CGF Articles & Editorials
By Terrance M. Booysen (Director: CGF) and Ramani Naidoo (Author: Corporate Governance - An essential guide for South African companies)
Management guru, Peter Drucker, is often quoted as saying, “If you can’t measure it, you can’t manage [or improve] it”. Constructive feedback is integral to a process of development, growth and improvement, not least in an organisational setting, and especially in the case of boards of directors. In their leadership roles, directors are expected to fulfill their statutory, fiduciary and ethical duties towards an organisation, and their performance in this role should be evaluated so that their effectiveness can be assessed and tested against best practice and appropriate benchmarks. Where lacking, actions for improvement should be put in place -- whether on an individual or collective basis -- for the benefit of the board as well as for the organisation and its stakeholders.
Since 2003, the executive team of CGF realised the complexity of business, furthermore the manner in which boards of directors would grapple with not only a barrage of increasing legislation from local and international sources, but also the business and governance challenges that arise from a myriad of changes spurred by evolving business models, dissipating traditional business boundaries, the complexities of mixed generational workforces, as well as quantum technological developments.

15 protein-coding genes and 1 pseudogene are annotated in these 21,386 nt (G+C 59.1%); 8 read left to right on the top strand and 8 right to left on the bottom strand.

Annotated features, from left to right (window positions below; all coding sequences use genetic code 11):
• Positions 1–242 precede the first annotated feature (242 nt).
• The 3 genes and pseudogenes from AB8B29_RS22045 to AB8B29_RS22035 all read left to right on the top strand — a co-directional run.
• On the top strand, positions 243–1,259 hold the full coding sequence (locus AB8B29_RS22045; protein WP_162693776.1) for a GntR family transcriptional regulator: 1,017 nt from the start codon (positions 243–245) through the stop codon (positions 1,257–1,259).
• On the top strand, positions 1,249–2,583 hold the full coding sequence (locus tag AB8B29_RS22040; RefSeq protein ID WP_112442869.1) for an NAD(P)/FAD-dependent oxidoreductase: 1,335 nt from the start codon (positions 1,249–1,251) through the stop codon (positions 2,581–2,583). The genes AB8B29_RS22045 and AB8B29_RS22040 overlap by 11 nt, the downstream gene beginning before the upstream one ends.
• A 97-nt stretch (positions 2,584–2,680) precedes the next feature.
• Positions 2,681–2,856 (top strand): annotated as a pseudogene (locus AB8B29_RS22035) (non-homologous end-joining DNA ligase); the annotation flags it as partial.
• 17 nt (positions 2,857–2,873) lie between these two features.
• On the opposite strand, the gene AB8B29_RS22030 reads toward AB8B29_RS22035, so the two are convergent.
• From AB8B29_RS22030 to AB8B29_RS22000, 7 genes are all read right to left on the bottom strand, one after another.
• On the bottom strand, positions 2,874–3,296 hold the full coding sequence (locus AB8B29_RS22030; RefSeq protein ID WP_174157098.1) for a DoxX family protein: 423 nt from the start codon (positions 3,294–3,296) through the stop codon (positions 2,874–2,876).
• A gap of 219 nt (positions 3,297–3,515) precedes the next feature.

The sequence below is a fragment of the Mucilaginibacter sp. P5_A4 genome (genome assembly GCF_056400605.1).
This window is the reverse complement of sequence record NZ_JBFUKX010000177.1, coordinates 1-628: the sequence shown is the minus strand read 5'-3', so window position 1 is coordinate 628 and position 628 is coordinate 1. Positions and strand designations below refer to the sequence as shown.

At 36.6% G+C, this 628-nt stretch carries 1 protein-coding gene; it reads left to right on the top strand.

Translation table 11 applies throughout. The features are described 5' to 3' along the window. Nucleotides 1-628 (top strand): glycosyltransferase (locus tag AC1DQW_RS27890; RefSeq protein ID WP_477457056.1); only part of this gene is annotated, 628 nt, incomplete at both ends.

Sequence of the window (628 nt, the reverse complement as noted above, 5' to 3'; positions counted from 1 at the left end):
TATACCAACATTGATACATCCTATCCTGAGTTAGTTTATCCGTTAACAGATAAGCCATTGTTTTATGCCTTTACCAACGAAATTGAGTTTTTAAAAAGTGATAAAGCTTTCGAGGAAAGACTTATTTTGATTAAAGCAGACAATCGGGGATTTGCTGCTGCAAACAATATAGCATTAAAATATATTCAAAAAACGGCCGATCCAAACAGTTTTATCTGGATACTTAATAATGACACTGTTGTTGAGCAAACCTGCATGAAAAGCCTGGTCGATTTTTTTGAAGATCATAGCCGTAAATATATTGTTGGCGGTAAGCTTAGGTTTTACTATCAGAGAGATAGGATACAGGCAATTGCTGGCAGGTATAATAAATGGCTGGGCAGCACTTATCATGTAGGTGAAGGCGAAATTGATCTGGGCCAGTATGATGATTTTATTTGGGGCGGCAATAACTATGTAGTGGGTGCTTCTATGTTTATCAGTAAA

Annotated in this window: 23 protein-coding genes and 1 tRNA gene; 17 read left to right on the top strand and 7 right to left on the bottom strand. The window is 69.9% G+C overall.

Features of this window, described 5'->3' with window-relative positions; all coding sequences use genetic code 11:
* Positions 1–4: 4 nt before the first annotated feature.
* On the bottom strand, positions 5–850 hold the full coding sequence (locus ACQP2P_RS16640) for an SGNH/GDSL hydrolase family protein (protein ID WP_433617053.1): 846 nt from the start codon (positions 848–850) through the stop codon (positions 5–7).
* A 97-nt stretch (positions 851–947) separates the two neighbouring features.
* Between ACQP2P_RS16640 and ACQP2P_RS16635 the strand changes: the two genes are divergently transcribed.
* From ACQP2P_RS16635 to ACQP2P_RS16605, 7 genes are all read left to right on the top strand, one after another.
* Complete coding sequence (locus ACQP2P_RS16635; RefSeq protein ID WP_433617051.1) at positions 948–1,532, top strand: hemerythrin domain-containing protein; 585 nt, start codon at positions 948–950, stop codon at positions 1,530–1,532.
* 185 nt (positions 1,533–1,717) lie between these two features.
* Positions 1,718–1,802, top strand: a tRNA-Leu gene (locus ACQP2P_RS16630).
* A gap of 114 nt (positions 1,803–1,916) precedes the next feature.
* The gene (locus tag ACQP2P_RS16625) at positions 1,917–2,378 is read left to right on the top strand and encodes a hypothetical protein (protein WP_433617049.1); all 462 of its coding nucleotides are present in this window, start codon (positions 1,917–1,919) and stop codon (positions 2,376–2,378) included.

There is old-age adage that goes: “If you want something done, ask a busy person to do it.” As this phrase evolved through the years, and as women have become key catalysts in changing the modern day professional workplace, it is little wonder that the expression is sometimes heard as: “If you want something done well and properly, ask a busy woman to do it”!
By Terrance M. Booysen (Director: CGF) and peer reviewed by Heleen Wright (Business Services Director: WTS Business Services)
Organisational succession planning, and the associated management and implementation of such plans, has traditionally been viewed as a long-term, deliberate and well-thought-out process. This thinking shouldn’t change in the context of modern organisations. However, the advent and continuation of the Fourth Industrial Revolution has meant that the process of succession planning and management can no longer afford to be reactive or relegated to the backburner.
By Terrance M. Booysen (Director: CGF) and peer reviewed by Dr. Peter Tobin (GDPR & POPIA Specialist)
In recent months, there has been much discussion and focus on GDPR -- the new European Union (‘EU’) General Data Protection Regulation 2016/679 -- which came into force on 25 May 2018. This EU legislation aims to strengthen the application and enforcement of data privacy laws, not only through its principles and the obligations it places on organisations, but also through its global reach.
By Terrance M. Booysen (Director: CGF) and peer reviewed by Jayson Kent (Cowan-Harper-Madikizela Attorneys: Senior Associate)